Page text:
versions will drift; some users will be on version 1.1.1.1, others on
    1.2.1.1, still others on 1.1.1.2, and you will have a horrendous task
    - akin to DLL **** - to keep everyone happy.

    Meanwhile, at any point in time, given the much more fleeting nature
    of a little, almost insignificant web services widget compared with
    the old way of buying in and installing a third-party ActiveX control,
    I can decide that I no longer want *your* widget, I'll get a very
    similar one from the web services vendor "down the road" (where "down
    the road" might, of course, be on the other side of the planet as far
    as you're concerned).

    Suppose you want to add value to your widget. You take every
    precaution to ensure backward compatibility, so that my usage won't
    suffer. But I'm not interested in the new enhancement, so I only want
    to pay for my, now less feature-rich, usage. You then have not only
    the different versions to contend wth, but also the differing
    featuresets, price points and usage patterns. Now multiply all *this*
    by hundreds of other suppliers such as yourself, all supplying me and
    thousands of others around the world with their widgets, all of which
    are potentially subject to the same upgrade and/or enhancement
    requirements. It is going to be a horrendous management task to keep
    these web services working efficiently, reliably and profitably.

    Also, you will have to remain competitive with all the other widget
    suppliers. Because if web services are to be profitable you will have
    to either have huge numbers of customers paying micropayments or a
    relatively small customer base which you charge a lot. But no matter
    which marketing plan you go for, there will be thousands of others all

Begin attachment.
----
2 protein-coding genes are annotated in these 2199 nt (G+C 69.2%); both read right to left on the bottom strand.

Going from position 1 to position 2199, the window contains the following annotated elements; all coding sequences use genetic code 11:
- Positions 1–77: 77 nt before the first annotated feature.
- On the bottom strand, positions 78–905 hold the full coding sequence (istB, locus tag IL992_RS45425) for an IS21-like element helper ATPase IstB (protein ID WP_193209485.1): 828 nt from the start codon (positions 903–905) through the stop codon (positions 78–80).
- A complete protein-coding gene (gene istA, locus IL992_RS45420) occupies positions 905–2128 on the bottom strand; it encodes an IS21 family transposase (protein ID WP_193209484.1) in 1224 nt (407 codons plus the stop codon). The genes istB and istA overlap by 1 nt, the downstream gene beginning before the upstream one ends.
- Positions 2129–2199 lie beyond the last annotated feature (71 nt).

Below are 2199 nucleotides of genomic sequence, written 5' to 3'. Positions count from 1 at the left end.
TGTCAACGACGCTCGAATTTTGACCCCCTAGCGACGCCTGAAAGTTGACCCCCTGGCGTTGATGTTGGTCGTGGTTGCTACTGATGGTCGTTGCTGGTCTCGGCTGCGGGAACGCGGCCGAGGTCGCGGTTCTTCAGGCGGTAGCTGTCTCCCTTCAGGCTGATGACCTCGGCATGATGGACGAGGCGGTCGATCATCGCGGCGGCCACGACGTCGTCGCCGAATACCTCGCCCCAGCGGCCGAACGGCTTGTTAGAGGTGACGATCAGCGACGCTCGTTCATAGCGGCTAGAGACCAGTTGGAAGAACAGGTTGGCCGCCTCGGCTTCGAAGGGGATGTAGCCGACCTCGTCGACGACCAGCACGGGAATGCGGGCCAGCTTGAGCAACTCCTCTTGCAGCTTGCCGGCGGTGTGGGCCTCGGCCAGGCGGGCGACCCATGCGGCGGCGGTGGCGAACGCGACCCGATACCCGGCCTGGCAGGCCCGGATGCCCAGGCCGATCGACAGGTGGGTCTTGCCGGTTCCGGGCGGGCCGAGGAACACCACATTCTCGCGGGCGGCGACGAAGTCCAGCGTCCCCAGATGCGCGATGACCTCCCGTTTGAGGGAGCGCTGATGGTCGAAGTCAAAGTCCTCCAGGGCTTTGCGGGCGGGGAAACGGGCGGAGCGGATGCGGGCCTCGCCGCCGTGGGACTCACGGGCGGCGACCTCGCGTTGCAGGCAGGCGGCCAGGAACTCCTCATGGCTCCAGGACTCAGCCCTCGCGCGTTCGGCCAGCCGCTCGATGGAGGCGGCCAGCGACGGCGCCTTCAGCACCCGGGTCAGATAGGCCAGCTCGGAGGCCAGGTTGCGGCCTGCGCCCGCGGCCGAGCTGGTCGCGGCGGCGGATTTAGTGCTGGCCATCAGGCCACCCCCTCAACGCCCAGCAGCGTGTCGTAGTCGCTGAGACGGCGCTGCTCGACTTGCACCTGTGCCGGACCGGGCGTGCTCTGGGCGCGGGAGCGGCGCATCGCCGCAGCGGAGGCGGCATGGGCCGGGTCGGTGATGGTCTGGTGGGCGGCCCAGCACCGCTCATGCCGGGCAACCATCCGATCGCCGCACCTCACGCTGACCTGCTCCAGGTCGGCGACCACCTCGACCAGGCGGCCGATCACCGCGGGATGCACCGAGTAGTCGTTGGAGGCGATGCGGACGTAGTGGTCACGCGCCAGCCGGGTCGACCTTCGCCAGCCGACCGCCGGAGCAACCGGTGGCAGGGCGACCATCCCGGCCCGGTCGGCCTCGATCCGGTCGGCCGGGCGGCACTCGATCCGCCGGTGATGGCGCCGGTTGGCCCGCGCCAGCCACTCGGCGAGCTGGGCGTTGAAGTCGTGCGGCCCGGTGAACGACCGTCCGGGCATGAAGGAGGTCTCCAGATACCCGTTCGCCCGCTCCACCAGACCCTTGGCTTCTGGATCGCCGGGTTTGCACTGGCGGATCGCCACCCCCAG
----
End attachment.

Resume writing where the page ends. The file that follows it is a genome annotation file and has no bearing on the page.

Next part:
vying for the same "instant" microprofits across the web.

    Finally, consider now the obfuscation you will need, backed up by some
    pretty water-tight legalese. Because unlike a third-party OCX or DLL,
    compiled to native x86 machine code, you always run the risk of
    someone being able to unravel your web services widget at the IL stage
    much more easily than they might have done with x86 machine code, and
    rip you off. No matter if they are in your country, you can sue their
    *** off. But what if they're in a different country under a
    jurisdiction that doesn't make it so easy for you to sue? In short,
    the whole idea of web services is fine on paper, but the
    practicalities are a different story.

    >> Except for Microsoft, that is.
    >>
    >> (Hint: Actually, the whole "web services" thing is just a big "smoke
    >> and mirrors" idea to get you to upgrade to and use XP, Passport,
    >> Hailstorm, subscription-based charging [the real biggie] and product
    >> activation.)
    >>

    >
    >Once again, you really don't understand. Passport, Hailstorm, subscriptions
    >and XP don't have anything to do directly with .NET (and barely with each
    >other). Trying to tie all of these together is a serious misunderstanding of
    >the technologies.


    I'm tying them together because they are all appearing now, quite
    suddenly - out of the blue, in fact, for many corporates, who want
    Microsoft to delay the introduction of some of these things - and
    they're all from the one company. Do you suppose that that is a
    coincidence, or rather that it is all very much part of a coordinated
    plan? I suspect the latter.

    MM